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Social network plasticity in children

Miguel Fuentes, Juan Pablo Cárdenas, Natalia Carro, Mariana Lozada

Abstract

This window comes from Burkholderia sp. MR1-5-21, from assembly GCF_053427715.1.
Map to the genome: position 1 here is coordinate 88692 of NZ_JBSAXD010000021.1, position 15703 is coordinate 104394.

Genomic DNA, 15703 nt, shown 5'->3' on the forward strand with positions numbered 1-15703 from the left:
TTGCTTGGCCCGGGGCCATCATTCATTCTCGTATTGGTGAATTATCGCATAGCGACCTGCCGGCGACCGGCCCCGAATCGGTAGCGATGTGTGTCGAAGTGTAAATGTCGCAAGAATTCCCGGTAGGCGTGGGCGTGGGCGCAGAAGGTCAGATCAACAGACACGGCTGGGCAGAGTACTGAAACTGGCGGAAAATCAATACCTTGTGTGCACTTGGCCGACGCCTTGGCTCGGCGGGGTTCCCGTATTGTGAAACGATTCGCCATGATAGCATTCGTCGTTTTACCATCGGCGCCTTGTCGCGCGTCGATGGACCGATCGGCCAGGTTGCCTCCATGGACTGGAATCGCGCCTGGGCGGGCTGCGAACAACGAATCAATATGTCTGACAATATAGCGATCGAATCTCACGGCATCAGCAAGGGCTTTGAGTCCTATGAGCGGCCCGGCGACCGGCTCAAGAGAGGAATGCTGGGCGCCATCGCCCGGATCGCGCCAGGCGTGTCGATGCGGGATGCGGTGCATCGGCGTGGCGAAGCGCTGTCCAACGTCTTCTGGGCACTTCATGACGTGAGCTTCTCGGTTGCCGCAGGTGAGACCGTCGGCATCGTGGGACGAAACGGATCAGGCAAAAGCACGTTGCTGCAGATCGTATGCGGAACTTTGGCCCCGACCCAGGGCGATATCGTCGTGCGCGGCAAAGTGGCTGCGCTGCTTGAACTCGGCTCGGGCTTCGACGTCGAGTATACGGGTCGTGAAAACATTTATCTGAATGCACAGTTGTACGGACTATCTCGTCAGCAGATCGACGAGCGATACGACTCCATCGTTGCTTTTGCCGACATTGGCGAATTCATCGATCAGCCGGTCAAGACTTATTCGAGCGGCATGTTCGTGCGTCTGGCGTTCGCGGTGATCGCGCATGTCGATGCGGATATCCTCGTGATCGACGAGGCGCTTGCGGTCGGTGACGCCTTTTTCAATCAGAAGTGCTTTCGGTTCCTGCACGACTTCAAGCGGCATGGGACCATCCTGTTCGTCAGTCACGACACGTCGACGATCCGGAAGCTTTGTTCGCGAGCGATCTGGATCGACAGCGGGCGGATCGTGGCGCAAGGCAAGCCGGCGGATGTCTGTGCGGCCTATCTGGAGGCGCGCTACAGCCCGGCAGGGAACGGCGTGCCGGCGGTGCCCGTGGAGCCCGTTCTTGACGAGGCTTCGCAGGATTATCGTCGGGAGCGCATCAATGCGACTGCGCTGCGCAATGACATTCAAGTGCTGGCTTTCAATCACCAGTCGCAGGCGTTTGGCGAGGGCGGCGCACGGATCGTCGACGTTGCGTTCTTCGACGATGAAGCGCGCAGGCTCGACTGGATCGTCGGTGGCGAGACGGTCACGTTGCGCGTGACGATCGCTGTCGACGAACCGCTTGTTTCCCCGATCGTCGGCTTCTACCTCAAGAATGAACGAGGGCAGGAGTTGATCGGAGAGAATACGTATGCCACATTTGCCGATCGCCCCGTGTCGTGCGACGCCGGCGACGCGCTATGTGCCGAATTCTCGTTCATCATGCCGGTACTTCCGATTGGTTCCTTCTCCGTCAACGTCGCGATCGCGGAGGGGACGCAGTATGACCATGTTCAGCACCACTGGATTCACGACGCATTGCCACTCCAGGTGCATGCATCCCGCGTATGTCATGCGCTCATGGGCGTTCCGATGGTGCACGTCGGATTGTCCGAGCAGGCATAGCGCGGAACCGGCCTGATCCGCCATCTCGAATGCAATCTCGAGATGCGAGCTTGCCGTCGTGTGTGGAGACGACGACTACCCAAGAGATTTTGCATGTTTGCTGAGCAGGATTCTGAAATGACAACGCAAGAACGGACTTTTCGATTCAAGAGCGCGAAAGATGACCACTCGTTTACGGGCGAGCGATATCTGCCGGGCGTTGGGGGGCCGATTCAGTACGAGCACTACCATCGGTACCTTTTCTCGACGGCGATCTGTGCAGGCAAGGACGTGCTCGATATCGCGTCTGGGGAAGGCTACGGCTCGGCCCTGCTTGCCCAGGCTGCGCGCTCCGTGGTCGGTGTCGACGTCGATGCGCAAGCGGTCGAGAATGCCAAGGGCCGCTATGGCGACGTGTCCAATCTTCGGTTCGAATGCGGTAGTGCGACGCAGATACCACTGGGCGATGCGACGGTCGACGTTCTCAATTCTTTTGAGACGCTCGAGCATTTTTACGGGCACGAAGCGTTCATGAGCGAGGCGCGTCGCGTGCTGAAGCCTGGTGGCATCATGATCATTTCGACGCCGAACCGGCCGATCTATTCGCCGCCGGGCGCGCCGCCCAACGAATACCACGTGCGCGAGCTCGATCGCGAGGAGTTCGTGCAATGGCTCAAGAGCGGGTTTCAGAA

Converging evidence demonstrates that social relationships are crucial for healthy development during childhood. Given the high behavioral plasticity in children, in the present work we seek to evaluate whether an intervention including cooperative and mindfulness-based activities could improve social relationships in middle-aged children. Thus, the aim of this study is to quantitatively analyze the impact of this kind of intervention on social networking in 6-7 year-olds. In a school context, we conducted a three month intervention in a class (experimental group), which involved 24 participants. Another class of 20 children was randomly assigned as control group, which followed the usual school program. Social networks were compared before and after the intervention by means of a questionnaire asking each child to mention which peers they would like to play with, and which they do not.  After the intervention, social network analysis showed an increase in the number and diversity of positive links between peers, and a reduction in negative ones. We also found a higher level of integration, indicated by enhanced positive networks where children with many positive connections tended to connect with those with few links; there were also more positive links between genders. This favorable change could reflect an increase in children’s awareness of themselves and others, fostering the emergence of collaboration and empathic concern. The methodology used here shows how quantitative methods coming from complexity science can be applied to social systems in order to, for example, promote cooperation and avoid bullying.


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